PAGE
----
It is not uncommon for patients to experience systemic symptoms with IVIG, both during the infusion and for 24-48 hours afterwards. This may be affected by the dose and rate of administration. Pretreatment with acetaminophen or NSAIDs and H1 inhibitors will often help the discomfort and many physicians add systemic corticosteroid prior to the infusion if symptoms persist. Usually a dose of 0.25-0.5 mg/kg is sufficient.
There is little difference among the various current globulin products except in IgA deficient subjects, in whom an IgA depleted product may be better tolerated. There may be a difference in febrile reactions among the different products (1). You do not mention any objective findings that might point to a serum sickness or immune complex reaction but if your patient is IgA deficient you may wish to change to an IgA depleted product. Also, switching products may be another general response but often insurance coverage or availability of products limits flexibility in this regard. Also, I am not aware of any information to direct you in the selection of another product. There is not much evidence that the immunoglobulin concentration affects delayed reactions (2), but you may want to consider a more dilute product or a longer infusion time. Subcutaneous delivery also may modify side effects such as delayed headache and nausea (3). Finally, in my experience, increased hydration, either with instructions for increased oral intake in proximity of the infusion or administering IV saline with the infusion, reduces nonspecific side-effects.
In summary, I would suggest infusing the IVIG at a slower rate, administering 500 ml of IV saline following the infusion, and adding corticosteroid prior to the infusion (0.25-0.5mg/kg). I would consider changing IV products or switching to a subcutaneous product.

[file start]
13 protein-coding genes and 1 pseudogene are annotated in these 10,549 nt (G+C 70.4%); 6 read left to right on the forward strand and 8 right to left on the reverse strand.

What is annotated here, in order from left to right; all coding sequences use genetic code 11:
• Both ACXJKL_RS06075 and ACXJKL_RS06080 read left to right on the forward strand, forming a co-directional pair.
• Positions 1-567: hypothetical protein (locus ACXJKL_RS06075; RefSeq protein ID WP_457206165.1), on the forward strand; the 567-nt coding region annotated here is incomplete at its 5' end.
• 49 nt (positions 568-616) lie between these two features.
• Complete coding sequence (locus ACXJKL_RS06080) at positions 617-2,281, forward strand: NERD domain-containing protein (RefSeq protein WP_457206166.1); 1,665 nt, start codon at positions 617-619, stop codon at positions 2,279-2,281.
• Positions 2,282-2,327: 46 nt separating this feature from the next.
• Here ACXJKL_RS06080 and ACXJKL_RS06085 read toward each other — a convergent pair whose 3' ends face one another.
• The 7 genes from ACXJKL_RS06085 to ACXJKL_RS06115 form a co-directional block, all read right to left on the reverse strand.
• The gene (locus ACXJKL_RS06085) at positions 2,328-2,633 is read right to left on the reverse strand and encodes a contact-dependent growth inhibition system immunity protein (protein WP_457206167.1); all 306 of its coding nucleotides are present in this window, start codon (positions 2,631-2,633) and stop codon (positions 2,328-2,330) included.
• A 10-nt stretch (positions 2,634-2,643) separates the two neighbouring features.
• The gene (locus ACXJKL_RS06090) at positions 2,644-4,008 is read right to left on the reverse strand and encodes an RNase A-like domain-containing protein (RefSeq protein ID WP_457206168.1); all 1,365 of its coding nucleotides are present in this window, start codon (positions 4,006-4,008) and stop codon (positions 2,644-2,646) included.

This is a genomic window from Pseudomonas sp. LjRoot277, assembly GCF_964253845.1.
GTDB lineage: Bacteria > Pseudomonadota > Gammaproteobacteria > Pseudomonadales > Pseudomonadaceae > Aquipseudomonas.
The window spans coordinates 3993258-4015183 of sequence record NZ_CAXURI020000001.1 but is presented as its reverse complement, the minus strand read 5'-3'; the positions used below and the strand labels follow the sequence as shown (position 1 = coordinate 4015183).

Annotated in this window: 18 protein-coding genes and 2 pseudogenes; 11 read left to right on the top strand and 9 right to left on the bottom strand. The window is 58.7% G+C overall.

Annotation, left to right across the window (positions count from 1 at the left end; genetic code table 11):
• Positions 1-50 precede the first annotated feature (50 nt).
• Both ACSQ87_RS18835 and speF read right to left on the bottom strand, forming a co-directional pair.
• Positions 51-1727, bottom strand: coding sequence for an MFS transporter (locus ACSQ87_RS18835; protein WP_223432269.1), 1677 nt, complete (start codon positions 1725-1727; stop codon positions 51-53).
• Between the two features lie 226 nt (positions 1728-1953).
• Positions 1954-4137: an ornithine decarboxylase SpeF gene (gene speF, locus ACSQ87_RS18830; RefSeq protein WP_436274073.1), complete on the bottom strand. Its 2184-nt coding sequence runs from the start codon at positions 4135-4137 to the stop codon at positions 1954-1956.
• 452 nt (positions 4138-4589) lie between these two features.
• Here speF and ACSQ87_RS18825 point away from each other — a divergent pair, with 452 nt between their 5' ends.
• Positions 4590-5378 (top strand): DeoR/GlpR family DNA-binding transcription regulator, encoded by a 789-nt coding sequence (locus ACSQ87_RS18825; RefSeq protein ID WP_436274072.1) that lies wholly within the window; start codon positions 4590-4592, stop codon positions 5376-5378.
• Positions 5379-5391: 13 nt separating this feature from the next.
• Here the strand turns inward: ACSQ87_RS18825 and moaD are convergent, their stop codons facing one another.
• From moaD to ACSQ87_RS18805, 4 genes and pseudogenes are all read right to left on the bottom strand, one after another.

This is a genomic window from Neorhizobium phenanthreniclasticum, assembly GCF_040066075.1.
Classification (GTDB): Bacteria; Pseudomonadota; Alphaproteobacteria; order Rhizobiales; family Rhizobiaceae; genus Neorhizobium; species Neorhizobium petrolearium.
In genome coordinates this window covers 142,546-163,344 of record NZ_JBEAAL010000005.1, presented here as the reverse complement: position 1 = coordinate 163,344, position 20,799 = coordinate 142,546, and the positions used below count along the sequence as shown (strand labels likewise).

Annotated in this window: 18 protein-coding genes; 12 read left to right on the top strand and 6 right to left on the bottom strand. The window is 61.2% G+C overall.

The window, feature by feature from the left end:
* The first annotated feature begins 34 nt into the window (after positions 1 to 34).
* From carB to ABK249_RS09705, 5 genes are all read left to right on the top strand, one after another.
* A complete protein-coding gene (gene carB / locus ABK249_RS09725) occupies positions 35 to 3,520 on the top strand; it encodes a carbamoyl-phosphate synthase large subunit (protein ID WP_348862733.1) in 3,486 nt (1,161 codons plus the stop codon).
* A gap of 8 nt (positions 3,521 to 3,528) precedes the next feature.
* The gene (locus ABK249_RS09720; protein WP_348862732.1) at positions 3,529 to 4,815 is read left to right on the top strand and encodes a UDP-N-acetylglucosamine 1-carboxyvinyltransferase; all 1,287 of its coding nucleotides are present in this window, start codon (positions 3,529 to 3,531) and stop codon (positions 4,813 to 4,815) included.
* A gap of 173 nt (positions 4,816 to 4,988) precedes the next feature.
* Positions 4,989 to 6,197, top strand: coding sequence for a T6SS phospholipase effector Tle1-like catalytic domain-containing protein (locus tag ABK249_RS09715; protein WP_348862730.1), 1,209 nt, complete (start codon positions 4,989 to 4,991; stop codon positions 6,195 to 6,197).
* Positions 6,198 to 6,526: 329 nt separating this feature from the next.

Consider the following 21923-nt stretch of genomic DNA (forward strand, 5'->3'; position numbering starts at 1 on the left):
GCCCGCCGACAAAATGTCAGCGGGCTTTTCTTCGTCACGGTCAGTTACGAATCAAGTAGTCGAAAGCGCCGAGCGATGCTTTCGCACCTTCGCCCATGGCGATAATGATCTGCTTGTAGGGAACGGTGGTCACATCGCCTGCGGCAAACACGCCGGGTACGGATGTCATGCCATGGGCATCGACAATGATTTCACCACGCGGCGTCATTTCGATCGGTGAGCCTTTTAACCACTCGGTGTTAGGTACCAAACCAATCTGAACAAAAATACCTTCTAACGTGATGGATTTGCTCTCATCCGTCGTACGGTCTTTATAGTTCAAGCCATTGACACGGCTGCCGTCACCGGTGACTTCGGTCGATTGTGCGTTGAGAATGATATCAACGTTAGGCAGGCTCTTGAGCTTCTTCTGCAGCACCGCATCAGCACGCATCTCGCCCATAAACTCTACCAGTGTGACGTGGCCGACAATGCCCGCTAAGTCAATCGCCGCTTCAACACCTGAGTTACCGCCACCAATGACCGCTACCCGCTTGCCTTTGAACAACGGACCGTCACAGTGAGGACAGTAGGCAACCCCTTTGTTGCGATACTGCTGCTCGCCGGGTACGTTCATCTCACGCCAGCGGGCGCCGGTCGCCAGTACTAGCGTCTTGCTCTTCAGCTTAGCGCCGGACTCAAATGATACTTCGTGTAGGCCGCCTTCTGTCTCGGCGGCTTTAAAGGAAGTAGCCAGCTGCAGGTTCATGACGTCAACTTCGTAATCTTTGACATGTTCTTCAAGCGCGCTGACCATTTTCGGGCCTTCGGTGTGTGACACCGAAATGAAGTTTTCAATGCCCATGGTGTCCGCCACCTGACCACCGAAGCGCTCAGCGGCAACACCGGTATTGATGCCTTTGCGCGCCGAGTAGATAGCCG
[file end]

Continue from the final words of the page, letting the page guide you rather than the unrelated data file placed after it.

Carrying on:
I have shared this response with Dr. Mark Ballow, Professor of Pediatrics at the University of South Florida and All Children’s Hospital and an internationally recognized expert in immunodeficiency and use of IVIG.
“I think you covered it well. I would stay away from the IgA issue because the symptoms are vague. With IVIG these complaints are not uncommon. The management directions is as you stated: good hydration even prior to starting the infusion, perhaps steroids (Solucortef 100 mg), or try using a different product. Tolerability definitely a factor among patient preferences, but may not be easy to do with formulary issues. Could break the IVIG into 3 week intervals with lower doses. Best solution is to switch to SCIg. All these solutions are discussed in the March 2017 Practice Parameter Perez et al as supplement in JACI.”
1. Henrickson, Sarah E., and Connie K. Law. "Adverse Effects of Different Formulations of Intravenous Immunoglobulin." Journal of Allergy and Clinical Immunology 135.2 (2015): AB92.
2. Rappold, L. C., et al. "Comparison of high‐dose intravenous immunoglobulin (IVIG) in a 5% and a 10% solution does not reveal a significantly different spectrum of side‐effects." Journal of the European Academy of Dermatology and Venereology 30.12 (2016).
3. Markvardsen, Lars H., et al. "Headache and Nausea after Treatment with High‐Dose Subcutaneous versus Intravenous Immunoglobulin." Basic & clinical pharmacology & toxicology 117.6 (2015): 409-412.
4. Perez, Elena E., et al. "Update on the use of immunoglobulin in human disease: a review of evidence." Journal of Allergy and Clinical Immunology 139.3 (2017): S1-S46.
I hope this information is of help to you and your patient.
All my best.
Dennis K. Ledford, MD, FAAAAI